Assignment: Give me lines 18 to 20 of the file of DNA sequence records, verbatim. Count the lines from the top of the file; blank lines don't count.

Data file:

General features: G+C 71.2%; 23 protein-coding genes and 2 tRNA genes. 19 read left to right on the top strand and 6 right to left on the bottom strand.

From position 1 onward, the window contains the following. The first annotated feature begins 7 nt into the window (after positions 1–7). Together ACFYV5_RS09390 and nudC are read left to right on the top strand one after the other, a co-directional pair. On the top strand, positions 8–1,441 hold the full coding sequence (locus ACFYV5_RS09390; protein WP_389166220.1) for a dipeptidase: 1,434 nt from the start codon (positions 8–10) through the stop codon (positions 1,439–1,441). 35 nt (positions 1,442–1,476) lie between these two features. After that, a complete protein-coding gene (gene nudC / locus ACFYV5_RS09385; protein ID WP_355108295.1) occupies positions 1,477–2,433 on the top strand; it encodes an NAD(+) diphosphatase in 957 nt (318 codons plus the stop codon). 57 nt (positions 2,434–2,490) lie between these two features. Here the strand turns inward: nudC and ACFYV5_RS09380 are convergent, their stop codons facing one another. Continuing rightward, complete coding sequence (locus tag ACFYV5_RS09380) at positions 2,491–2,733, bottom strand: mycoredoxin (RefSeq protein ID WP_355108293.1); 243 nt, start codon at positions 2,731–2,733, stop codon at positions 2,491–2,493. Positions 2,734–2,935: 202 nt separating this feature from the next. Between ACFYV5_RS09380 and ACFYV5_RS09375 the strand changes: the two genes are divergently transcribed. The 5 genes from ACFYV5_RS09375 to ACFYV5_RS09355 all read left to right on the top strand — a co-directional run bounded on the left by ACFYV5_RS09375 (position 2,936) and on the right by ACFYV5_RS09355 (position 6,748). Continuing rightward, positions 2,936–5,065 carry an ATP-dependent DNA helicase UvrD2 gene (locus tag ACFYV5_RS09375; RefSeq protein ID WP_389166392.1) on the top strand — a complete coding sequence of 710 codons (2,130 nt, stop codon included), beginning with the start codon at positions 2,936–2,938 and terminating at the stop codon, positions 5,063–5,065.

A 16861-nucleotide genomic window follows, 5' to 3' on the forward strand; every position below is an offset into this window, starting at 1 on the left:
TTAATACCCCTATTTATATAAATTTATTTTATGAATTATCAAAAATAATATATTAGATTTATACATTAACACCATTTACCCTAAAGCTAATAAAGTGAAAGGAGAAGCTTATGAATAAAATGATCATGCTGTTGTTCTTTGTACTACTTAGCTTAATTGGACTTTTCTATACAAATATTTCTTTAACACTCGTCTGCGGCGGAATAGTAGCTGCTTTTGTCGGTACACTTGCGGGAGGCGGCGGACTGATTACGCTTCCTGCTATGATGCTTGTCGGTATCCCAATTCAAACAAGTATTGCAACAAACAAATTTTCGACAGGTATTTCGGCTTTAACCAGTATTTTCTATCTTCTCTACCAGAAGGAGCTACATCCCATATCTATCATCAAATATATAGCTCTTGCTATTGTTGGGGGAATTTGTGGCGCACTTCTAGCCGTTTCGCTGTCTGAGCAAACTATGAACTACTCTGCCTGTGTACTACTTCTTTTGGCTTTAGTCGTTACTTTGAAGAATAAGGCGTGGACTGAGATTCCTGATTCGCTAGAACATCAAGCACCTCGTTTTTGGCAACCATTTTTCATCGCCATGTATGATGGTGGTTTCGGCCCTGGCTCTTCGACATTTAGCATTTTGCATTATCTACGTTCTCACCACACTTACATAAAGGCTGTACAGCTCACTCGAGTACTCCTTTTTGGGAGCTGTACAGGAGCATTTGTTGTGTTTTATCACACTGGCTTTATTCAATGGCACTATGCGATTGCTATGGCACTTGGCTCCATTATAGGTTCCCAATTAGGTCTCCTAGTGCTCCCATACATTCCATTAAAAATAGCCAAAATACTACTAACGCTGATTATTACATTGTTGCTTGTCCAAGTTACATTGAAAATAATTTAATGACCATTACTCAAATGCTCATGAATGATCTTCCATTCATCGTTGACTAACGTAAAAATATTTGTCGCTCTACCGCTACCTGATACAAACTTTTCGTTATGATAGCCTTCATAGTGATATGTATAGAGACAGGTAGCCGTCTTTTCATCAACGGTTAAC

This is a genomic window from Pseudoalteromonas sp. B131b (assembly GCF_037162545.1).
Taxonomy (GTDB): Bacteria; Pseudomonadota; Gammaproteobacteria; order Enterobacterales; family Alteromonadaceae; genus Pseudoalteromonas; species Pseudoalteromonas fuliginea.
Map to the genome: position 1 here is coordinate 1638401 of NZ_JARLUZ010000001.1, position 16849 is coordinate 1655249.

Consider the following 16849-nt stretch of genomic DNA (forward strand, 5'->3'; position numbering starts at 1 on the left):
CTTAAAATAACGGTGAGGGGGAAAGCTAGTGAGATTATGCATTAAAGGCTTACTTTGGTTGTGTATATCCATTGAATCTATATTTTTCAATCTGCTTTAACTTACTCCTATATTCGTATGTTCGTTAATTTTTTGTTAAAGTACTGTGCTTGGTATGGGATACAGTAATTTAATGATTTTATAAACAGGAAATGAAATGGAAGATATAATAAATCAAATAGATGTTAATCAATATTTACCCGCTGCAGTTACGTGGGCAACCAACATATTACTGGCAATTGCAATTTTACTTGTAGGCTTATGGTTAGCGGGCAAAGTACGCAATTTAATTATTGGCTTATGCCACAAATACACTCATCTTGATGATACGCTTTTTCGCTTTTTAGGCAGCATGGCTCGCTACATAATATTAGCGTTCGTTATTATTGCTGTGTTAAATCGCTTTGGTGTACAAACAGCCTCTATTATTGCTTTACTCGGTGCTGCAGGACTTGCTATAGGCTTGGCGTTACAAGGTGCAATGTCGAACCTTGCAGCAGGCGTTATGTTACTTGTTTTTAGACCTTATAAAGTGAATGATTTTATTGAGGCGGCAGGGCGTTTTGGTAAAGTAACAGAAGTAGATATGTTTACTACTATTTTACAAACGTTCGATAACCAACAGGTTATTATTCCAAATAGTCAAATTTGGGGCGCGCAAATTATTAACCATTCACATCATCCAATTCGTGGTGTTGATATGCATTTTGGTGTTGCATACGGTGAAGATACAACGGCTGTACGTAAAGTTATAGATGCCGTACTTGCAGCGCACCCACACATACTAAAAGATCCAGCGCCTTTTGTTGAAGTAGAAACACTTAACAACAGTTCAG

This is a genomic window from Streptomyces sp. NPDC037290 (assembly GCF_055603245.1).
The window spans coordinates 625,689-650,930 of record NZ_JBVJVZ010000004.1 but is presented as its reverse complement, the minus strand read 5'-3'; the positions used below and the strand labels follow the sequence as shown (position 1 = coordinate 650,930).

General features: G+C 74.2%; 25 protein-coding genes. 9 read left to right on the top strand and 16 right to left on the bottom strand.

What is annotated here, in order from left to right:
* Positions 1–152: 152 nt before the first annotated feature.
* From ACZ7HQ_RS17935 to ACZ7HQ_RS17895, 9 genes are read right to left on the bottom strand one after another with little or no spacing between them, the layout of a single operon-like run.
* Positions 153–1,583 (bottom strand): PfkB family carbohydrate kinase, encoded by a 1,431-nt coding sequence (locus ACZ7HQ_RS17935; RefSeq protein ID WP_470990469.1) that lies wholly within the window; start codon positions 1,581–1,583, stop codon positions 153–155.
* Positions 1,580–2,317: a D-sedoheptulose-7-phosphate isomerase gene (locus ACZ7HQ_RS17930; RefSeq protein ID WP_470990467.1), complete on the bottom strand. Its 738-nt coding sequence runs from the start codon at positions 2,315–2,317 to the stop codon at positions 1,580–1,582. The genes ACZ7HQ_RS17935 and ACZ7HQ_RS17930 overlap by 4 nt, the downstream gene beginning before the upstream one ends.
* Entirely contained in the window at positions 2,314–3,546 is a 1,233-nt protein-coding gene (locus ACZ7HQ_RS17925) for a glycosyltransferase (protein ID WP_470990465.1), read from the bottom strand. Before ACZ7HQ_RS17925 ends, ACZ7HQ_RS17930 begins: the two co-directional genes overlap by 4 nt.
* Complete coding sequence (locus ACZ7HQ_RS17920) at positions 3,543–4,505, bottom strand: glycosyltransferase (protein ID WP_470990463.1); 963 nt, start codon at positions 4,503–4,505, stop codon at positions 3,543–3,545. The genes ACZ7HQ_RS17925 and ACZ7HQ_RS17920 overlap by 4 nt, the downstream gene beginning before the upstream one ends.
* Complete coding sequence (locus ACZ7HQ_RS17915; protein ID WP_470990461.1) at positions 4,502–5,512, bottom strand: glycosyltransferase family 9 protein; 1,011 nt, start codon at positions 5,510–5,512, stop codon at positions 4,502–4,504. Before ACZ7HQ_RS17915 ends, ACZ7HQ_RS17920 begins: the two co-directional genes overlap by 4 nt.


* Entirely contained in the window at positions 2,314–3,546 is a 1,233-nt protein-coding gene (locus ACZ7HQ_RS17925) for a glycosyltransferase (protein ID WP_470990465.1), read from the bottom strand. Before ACZ7HQ_RS17925 ends, ACZ7HQ_RS17930 begins: the two co-directional genes overlap by 4 nt.
* Complete coding sequence (locus ACZ7HQ_RS17920) at positions 3,543–4,505, bottom strand: glycosyltransferase (protein ID WP_470990463.1); 963 nt, start codon at positions 4,503–4,505, stop codon at positions 3,543–3,545. The genes ACZ7HQ_RS17925 and ACZ7HQ_RS17920 overlap by 4 nt, the downstream gene beginning before the upstream one ends.
* Complete coding sequence (locus ACZ7HQ_RS17915; protein ID WP_470990461.1) at positions 4,502–5,512, bottom strand: glycosyltransferase family 9 protein; 1,011 nt, start codon at positions 5,510–5,512, stop codon at positions 4,502–4,504. Before ACZ7HQ_RS17915 ends, ACZ7HQ_RS17920 begins: the two co-directional genes overlap by 4 nt.